Variety, the entertainment industry bible, declared right after last weekend's opening box-office figures were posted that audiences had grown "weary of Tom Cruise's pervasive media presence, from his chair-hopping antics on the Oprah show to his ongoing advocacy for Scientology".
The New York Times wondered "if the real mission isn't the search for the damsel in distress or the hunt for the supervillain, but the resurrection of a screen attraction who has, of late, seemed a bit of a freak".
The screenwriter and director Nora Ephron went even further, publicly anointing Cruise "the new Michael Jackson, a weirdo ... a poster-boy for career immolation, a bizarre case of arrested development".
All this might have made sense if M:i:III had been a flop along the lines of, say, The Island, last year's non-blockbuster. But the film took in $120m (£63m) at the box-office worldwide, including $47m in the United States. Granted, the US figure was lower than Paramount Studios had been hoping, given the vast production and publicity budget for the movie and its exceptionally wide opening on more than 4,000 screens from coast to coast.
But the latest instalment in the adventures of Ethan Hunt and his team of ultra-secret agents left the multiplexes anything but empty. It also did roaring business in Asia. The prospects are far from shabby for this weekend, too, since the only competition in the US is Wolfgang Petersen's remake of The Poseidon Adventure, which has all but been declared dead on arrival. M:i:III's reviews were pretty good, all things considered, earning praise for both the action sequences and the performance of Philip Seymour Hoffman as the chief villain of the piece. So Paramount executives are not alone in thinking they will reap plentiful further rewards before consigning the film to DVD.
The question then arises: why is the received wisdom so wrong? The problem, of course, is not with the film as much as with perceptions of Tom Cruise. There's no arguing that he has made a spectacle of himself over the past year - starting with his ludicrously over-dramatised courtship of Katie Holmes, all the way up to the birth of their daughter last month.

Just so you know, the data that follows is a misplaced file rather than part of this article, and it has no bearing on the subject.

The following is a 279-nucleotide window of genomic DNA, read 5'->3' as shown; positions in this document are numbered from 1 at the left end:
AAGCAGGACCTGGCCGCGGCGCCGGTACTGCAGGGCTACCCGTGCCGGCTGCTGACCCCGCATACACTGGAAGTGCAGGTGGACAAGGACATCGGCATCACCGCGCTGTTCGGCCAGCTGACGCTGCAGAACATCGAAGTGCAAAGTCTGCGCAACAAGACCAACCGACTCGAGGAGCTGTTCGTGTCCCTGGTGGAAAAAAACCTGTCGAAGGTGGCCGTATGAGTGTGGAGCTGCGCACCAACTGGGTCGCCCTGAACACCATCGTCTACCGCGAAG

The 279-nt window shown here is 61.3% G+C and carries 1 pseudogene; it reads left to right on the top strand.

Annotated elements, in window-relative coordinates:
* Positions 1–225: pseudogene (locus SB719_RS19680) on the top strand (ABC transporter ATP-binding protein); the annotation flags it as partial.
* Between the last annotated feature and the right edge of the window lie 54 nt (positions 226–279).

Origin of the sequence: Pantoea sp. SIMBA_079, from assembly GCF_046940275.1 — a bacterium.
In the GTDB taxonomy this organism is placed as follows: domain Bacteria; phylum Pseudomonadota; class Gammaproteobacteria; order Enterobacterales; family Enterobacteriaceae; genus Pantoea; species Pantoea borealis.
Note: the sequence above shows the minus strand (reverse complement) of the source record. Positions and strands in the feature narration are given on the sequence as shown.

He allowed his adherence to Scientology to alienate both his fan base and the usually fawning news media, which were aghast at his dismissals of psychiatric medicine and a very personal attack on Brooke Shields, who had publicly discussed her post-natal depression.
It doesn't seem unreasonable, then, to conclude that the critics and entertainment writers were almost willing him to fail. USA Today even commissioned a Gallup poll to gauge public opinion of Cruise, as though he were a politician running for office. In response, a clutch of Cruise's powerful Hollywood friends - the chiefs of Paramount and Universal, and action film producer Jerry Bruckheimer - came out to express support. "If you do $118m in a three-day period around the world, you're to be congratulated," Paramount chairman Brad Grey argued.
The moguls have reason to be a little unnerved by the wave of anti-Cruise sentiment. Male leads are unusually thin on the ground these days, especially ones who can "open" a big-budget extravaganza on the strength of their name alone. Cruise has been a reliable member of the A-list for a long time, and they all desperately want to keep him there.
The New York Times reviewer, Manohla Dargis, had the canniest piece of advice. "Once upon a Hollywood time," she wrote, "the studios carefully protected their stars from the press and the public. Now the impossible mission, it seems, is protecting them from themselves."
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